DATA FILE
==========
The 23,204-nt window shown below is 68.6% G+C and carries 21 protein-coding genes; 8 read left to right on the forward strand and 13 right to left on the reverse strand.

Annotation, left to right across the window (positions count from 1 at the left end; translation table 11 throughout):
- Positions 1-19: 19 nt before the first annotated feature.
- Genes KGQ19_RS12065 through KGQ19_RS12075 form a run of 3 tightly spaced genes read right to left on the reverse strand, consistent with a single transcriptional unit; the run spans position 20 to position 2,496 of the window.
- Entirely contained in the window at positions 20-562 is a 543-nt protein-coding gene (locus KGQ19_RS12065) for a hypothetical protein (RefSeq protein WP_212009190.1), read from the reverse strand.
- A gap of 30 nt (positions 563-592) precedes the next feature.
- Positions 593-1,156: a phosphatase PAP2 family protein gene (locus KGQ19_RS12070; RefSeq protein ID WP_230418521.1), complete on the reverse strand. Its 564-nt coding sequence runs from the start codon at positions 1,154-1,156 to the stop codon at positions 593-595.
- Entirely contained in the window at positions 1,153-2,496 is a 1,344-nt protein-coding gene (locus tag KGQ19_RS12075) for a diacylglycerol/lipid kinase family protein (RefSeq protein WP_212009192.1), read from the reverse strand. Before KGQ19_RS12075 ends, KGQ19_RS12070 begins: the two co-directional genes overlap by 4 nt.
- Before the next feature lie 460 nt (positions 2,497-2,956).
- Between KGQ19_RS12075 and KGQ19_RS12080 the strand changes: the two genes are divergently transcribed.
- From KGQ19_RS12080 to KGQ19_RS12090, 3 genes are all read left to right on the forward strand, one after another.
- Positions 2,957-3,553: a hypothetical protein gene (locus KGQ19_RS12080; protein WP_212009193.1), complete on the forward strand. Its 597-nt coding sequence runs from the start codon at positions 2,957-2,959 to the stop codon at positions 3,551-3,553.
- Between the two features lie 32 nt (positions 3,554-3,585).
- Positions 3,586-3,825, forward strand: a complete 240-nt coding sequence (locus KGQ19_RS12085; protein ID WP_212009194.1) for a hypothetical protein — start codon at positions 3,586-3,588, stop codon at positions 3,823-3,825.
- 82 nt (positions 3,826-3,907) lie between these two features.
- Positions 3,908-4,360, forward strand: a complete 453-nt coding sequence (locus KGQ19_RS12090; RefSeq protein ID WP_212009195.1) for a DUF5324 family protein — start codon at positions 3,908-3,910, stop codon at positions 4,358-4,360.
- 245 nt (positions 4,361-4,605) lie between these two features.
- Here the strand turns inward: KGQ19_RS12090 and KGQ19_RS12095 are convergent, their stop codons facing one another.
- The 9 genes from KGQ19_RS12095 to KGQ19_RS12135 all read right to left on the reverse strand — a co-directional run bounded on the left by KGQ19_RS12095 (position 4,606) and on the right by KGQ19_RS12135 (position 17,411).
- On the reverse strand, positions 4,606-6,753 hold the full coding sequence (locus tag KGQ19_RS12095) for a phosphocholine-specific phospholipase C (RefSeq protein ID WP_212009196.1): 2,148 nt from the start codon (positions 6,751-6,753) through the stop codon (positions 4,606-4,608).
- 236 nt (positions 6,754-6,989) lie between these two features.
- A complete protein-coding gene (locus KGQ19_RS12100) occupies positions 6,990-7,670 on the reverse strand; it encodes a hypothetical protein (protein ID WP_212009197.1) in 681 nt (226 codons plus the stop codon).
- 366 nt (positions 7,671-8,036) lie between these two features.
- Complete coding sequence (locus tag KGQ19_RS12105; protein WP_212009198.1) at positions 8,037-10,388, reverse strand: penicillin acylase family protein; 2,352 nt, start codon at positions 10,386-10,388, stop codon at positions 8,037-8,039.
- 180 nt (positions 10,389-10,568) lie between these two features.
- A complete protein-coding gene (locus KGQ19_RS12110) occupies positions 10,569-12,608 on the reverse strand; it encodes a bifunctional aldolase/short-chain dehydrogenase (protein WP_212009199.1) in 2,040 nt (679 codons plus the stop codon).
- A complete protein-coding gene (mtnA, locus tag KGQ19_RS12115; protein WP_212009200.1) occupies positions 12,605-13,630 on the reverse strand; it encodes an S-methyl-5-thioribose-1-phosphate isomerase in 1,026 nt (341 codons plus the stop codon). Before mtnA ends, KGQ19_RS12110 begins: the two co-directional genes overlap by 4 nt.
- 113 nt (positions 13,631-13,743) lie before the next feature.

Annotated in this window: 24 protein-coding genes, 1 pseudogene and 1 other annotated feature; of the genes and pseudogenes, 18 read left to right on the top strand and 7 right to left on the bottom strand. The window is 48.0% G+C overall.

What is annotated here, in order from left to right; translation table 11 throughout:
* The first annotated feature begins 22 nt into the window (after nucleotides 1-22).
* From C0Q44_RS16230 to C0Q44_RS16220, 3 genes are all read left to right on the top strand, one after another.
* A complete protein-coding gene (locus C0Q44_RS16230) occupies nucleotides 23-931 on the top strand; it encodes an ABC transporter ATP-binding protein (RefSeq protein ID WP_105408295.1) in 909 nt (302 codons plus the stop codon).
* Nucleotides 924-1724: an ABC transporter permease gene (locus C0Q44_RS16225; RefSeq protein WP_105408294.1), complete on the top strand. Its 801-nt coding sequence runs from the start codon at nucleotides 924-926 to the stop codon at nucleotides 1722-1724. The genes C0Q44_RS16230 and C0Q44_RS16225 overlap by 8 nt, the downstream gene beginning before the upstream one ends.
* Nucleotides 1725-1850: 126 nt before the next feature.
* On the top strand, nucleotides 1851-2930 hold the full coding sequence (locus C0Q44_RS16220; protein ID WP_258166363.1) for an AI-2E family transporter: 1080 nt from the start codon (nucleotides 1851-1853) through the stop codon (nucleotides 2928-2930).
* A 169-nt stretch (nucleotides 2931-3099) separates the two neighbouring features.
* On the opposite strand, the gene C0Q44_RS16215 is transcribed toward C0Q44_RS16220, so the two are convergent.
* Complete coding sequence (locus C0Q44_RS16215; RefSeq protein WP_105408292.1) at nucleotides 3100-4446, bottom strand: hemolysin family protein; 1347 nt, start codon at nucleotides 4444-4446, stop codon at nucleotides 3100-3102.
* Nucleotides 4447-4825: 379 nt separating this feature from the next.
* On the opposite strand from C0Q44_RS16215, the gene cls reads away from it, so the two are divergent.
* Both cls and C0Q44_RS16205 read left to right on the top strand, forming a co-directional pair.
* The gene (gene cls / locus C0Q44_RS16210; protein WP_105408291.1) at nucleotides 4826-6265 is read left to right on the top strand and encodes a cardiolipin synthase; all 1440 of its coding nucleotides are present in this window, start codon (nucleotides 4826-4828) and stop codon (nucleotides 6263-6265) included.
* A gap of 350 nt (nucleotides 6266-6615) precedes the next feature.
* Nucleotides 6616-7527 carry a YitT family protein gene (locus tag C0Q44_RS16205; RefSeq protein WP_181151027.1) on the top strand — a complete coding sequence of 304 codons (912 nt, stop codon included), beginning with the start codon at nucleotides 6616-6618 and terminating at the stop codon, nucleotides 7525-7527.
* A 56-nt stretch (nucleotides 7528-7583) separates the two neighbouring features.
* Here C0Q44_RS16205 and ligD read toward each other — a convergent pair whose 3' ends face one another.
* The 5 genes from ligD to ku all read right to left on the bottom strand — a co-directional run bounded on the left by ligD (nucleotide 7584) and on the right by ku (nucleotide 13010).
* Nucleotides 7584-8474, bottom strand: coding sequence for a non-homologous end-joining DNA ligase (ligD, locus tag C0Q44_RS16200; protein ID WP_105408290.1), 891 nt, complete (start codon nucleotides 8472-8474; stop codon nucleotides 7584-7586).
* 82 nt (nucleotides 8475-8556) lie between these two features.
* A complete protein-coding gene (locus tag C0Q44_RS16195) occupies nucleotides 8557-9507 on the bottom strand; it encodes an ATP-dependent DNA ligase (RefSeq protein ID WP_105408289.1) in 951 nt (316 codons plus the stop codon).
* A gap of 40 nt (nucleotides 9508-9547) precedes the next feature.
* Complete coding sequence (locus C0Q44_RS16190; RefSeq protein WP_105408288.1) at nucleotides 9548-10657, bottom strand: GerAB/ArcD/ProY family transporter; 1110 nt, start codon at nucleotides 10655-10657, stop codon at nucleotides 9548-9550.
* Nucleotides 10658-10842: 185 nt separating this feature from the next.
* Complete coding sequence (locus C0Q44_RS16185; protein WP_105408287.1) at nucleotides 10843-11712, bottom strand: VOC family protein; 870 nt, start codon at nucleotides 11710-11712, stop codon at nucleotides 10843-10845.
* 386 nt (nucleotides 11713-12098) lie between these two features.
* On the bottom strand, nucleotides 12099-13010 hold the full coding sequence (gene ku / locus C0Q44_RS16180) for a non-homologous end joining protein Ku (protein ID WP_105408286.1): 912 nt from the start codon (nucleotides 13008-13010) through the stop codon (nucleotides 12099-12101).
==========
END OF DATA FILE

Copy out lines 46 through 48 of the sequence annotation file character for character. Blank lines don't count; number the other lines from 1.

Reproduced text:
* A 56-nt stretch (nucleotides 7528-7583) separates the two neighbouring features.
* Here C0Q44_RS16205 and ligD read toward each other — a convergent pair whose 3' ends face one another.
* The 5 genes from ligD to ku all read right to left on the bottom strand — a co-directional run bounded on the left by ligD (nucleotide 7584) and on the right by ku (nucleotide 13010).